9th Grade Humanities Social Studies Teacher & 2023 Teacher of the Year
Bernstein’s pedagogy is centered around student voices and student activism. He believes that the purpose of education is to help students find their way of contributing to a more equitable world. Bernstein is also passionate about creating opportunities for students to experience joy and belonging at school daily and, to that end, he believes in cultivating meaningful relationships with students, often through his work as a 9th-grade crew advisor, that is grounded in deep listening and holistic support.
Bernstein has served as a team leader and crew team leader and is currently a professional learning community coach, where he facilitates ongoing professional learning with his colleagues. He is also a member of the Portland Public Schools Social Studies Vertical Content Team, collaborating with teachers across the district and local experts to develop the Wabanaki Studies curriculum.
Bernstein also embraces opportunities to deepen his knowledge and practice. He was recently named a 2022 National Endowment for the Humanities Summer Scholar, participating in a seminar entitled “Teaching the Holocaust through Visual Culture.” While not teaching, Bernstein is playing or coaching soccer and basketball, reading a book, or trying to determine where to find Portland’s best slice of pizza
Maine Department of Education Commissioner
Across her more than 20-year career, Makin has devoted herself to the mission of public education.
From 1997 to 2003, she served as a classroom teacher at Fred C. Wescott Junior High School in Westbrook. She became principal at The REAL (Regional Education Alternative Learning) School on Mackworth Island in Falmouth, a position she held for over a decade from 2003 to 2015. As principal at The REAL School – an alternative and service-based high school for students who have struggled in traditional school settings – Makin and her team supported high risk students from 28 sending school districts through innovative academic and experiential programming. Since 2015, Makin has served as the Assistant Superintendent of the Brunswick School Department.
Makin has served on Maine's Juvenile Justice Advisory Group since 2014. She is also a co-founder of Collaborative for Perpetual Innovation, a professional development, technical assistance, and consulting company for educators, school and district leaders, and counselors.
Makin has served on several legislative work groups and committees seeking to improve educational opportunities for Maine's students and to promote the work of Maine public schools. She also provides training for educators and mental health professionals and speaks at state and national conferences on restorative justice, cognitive neuroscience, dropout prevention, organizational culture, and climate.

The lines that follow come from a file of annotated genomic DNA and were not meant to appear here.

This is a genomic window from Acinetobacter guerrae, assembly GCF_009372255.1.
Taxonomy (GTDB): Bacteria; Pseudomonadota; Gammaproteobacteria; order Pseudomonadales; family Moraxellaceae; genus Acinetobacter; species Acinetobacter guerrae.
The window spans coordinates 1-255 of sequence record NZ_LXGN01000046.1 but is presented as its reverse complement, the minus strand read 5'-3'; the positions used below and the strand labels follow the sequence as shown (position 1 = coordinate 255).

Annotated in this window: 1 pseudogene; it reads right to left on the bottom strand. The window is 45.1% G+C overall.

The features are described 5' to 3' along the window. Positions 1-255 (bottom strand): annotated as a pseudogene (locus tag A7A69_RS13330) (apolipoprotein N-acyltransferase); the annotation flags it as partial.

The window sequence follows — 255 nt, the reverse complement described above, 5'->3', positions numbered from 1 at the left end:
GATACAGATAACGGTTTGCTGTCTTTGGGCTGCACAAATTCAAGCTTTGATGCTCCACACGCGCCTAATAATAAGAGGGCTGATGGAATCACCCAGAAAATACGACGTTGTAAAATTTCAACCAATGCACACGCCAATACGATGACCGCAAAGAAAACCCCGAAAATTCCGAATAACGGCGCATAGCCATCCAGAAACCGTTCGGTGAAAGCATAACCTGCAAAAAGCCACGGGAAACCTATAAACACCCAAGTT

Makin was named the 2013-2014 Maine Principal of the Year by the Maine Principal’s Association and has also received the Milken Educator Award, a national distinction bestowed upon educators for exceptional educational talent, exemplary educational accomplishments, and an engaging and inspiring presence that motivates and impacts students. Makin has also won the MTV Local Hero Award.
Makin is charged with leading the state agency that administers both state education subsidy and state and federal grant programs; coordinates the authoring of the rules for Maine State education statutes passed by the Maine State Legislature; provides professional development, information, supports, and resources, as well as a system for educator credentialing; and leads many collaborative opportunities and partnerships in support of local schools and districts.
Shanna L. Peeples, Ed.L.D.
Dr. Peeples joined the College of Education and Social Sciences in 2020. She received her B.A. in English in 1997 from WTAMU, her M.Ed. in Curriculum & Instruction with an emphasis in literacy in 2013 from the University of Texas at Arlington, and her doctorate in educational leadership in 2020 from Harvard University. Prior to her arrival at WT, Dr. Peeples’ s career includes more than twenty years in exclusively Title I Texas public schools serving a range of students that comprised students as diverse as those in gifted and talented/advanced placement, refugees and immigrants, and students transitioning out of incarceration. Her public-school tenure includes six years in middle school as an English Language Arts teacher, eight years as a high school English teacher, and one year in district administration as a director of secondary ELA curriculum and instruction. In 2015, Dr. Peeples was selected as the Region 16, Texas, and U.S. National Teacher of the Year. She is a Global Learning Fellow of the National Education Association Foundation and was the inaugural Educator in Residence for TED-ED in New York, and the first Robert Kegan Fellow at Harvard Graduate School of Education. She is featured as an expert panelist in all episodes of the PBS Series “The Great American Read.”
Dr. Peeples is the author of the book, Think Like Socrates: Using Questions to Invite Wonder & Empathy Into the Classroom (Corwin, 2018), and numerous publications, including those for the Journal of Family Strengths, the Albert Shanker Institute, Literacy Today, Chalkbeat, the Washington Post, the Observer (New York), and Medium. She also is the project lead on the Route 66 Wayfinders team in collaboration with National Geographic Education, which looks at the southwestern leg of the famous highway through past, present, and future lenses of mobility, race, economics, and climate.
Dr. Peeples’ research focuses primarily on issues of equity, diversity, and inclusion, sense of belonging, adaptive leadership, and adult development as they relate to public school, higher education, and nonprofit leadership.
Dr. Peeples is a member of the American Educational Research Association (AERA) and the National Council for Teachers of English (NCTE).